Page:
3 MAY 1975, Page 6

Westminster corridors

Monday, April 21 There has been published this day a pamphlet, entitled Treatise concerninig the Lowering of Scholarly Standards in our Colleges, the consequent Relapse of our Children into Barbarism, and the Ruin of our Country that may therefore be anticipated. Though composed with the Authority of numerous learned Professors, this Document bath provoked great Offence among men of goodwill (as they style themselves), many who in these days boast the title of Schoolmaster, and those who daily show their literary talents in the Publick Prints. For they contend that Infants in our Time are inferior to None in English and Mathematical Attainment, that the Ruin of Academic standards hath been much exaggerated, that anyway Scholarship is itself a mere Bauble of little Value, that it hath been demonstrated by Science and Logick that Learning is an • Impediment to human happiness and to the securing of a just and virtuous Society, and that, since the pamphlet's authors are evidently free from a Fanatick Passion for Levelling, no attention need to be paid to their wild and unmeaning Ravings. That such is the judgement of Experts is beyond doubt — for any who take a contrary view are pronounced not to be expert in the matter and very likely moved by hostility to the People.

Tuesday, April 27

-Tis whispered about the Town that Master Heath, but recently returned from his Con

valescence, is consumed yet by the Thirst for Revenge against Mistress Thatcher and by Ambition for Power and the Trappings of Office. In pursuit of which aims, he hath hired several apprentice Statesmen and a multitude of female scribblers to quarry for Facts and Arguments; he is, moreover, ever to be seen in Corners with Master Peter Walker, such Tories as may hope for little Promotion in the new dispensation, and numerous Hacks and even Placemen of the Artisans' Party.

For ('tis rumoured) he thinks to satisfy his Purposes by a mighty Upheaval of all Factions and the Total Re-arrangement of Public Affairs that would result in an Administration of All the Talents (excepting Mistress Thatcher), with himself restored to a leading place, as for instance Secretary of State for the Control of Workmen's Wages. None can guess whither these Manoeuvres will lead — except that it will not be to an Administration of All the Talents.

Wednesday, April 23 Master K. Morgan, the principal Agent of the Guild of Hacks, hath repeatedly declared that he and his Employers seek the Power to extinguish the Freedom of Scribes merely so that they might display Restraint and Virtue in never employing it to their Advantage. To his mortification, then, but to the surprise of few others, the Guild of Hacks hath loudly asserted that the Freedom of Scribes should mean whatever they choose it to mean, viz: that all Scribes should be at liberty to write only what pleases a majority of the Guild of Hacks. This candid arrogance having caused affright even to such weak and hesitant lovers of Liberty as Placemen of the Artisans' Party, it is now believed possible that the Law may be properly amended. General satisfaction would thereby be effected. For it is agreed amongst public men that, the liberties of Scribes having been preserved, the liberties of humbler Workmen may be extinguished without serious loss.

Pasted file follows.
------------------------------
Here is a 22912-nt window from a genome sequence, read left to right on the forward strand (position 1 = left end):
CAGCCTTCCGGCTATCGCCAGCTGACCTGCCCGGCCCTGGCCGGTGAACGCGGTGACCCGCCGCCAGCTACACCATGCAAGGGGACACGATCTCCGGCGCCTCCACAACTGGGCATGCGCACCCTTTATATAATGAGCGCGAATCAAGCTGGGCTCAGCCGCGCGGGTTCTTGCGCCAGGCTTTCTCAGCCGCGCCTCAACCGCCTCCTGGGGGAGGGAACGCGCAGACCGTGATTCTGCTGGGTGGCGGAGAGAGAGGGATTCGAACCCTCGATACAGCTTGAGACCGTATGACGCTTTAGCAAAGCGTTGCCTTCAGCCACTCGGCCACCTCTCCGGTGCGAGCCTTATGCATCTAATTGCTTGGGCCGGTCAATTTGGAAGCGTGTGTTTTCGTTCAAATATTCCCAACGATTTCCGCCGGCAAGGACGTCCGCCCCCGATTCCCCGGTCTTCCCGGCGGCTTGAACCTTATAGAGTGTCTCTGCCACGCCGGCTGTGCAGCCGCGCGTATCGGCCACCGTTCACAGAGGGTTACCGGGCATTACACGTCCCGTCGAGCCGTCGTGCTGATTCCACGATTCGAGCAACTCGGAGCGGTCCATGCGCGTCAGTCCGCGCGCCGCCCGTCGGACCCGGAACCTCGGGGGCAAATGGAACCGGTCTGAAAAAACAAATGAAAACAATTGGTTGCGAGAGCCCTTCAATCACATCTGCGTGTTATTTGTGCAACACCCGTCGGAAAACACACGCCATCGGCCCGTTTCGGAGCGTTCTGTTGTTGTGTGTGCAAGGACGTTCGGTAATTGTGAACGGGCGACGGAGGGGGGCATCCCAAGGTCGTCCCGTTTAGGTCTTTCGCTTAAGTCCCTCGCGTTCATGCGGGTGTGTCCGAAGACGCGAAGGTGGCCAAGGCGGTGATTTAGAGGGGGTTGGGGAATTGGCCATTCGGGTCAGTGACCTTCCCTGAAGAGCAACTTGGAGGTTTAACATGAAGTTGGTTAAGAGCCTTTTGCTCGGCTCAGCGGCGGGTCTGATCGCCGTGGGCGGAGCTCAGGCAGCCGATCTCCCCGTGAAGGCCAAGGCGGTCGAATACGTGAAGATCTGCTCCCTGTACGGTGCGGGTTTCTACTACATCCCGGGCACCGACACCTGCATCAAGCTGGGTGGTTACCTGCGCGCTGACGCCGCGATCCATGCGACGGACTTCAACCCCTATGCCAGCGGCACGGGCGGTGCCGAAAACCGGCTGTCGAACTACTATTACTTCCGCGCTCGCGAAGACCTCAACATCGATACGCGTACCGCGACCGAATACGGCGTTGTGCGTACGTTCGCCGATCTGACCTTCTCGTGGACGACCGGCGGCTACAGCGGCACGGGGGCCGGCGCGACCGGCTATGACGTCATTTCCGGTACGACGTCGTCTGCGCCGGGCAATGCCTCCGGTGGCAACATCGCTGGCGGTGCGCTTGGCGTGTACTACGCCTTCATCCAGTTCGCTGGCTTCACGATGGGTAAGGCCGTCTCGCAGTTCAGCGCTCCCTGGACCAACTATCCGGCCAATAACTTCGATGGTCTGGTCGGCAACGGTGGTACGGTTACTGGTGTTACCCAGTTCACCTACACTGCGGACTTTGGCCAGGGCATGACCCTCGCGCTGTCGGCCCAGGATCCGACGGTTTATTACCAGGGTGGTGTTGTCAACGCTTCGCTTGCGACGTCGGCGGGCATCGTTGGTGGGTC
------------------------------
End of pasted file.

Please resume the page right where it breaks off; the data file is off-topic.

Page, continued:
Thursday, April 24

Sir D. Ryder, whom the present Administration hath entrusted with the task of augmenting the efficiency of our Industries, issued this day a Report on the Wretched Condition, of British Leyland, a company devoted to the manufacture of cars and vehicles of every variety and description, which was established-but seven years ago On the Advice of a Publick Agency then entrusted with the vital task of augmenting the Efficiency of our Industries. Therein Sir D. Ryder, who must surely be avid for a Peerage ('tis the most charitable explanation), recommends that British Leyland, being on the verge of Ruin, should be allowed to take as much Publick money as it can absorb, even down to the taxpayer's last farthing, and that in return the Workmen should agree to labour more ,sensibly and in smaller numbers, at,some time in the future by methods as yet unspecified. Such conclusions delight Master Wilson who thereupon asserts that the Reputation of Britannia depends wholly upon the continued production and export of vehicles, provided that these activities be unsullied by any prospect of Profit. At which the Tories sit as if struck dumb by a natural catastrophe, unforeseen and unforseeable.

Saturday, April 26 Master Wilson hath this day finally given an unequivocal statement of his Opinions on the great Entanglement with the European Powers, viz: that he hath been of the same opinion on the matter for the past fifteen years.

Tom Puzzle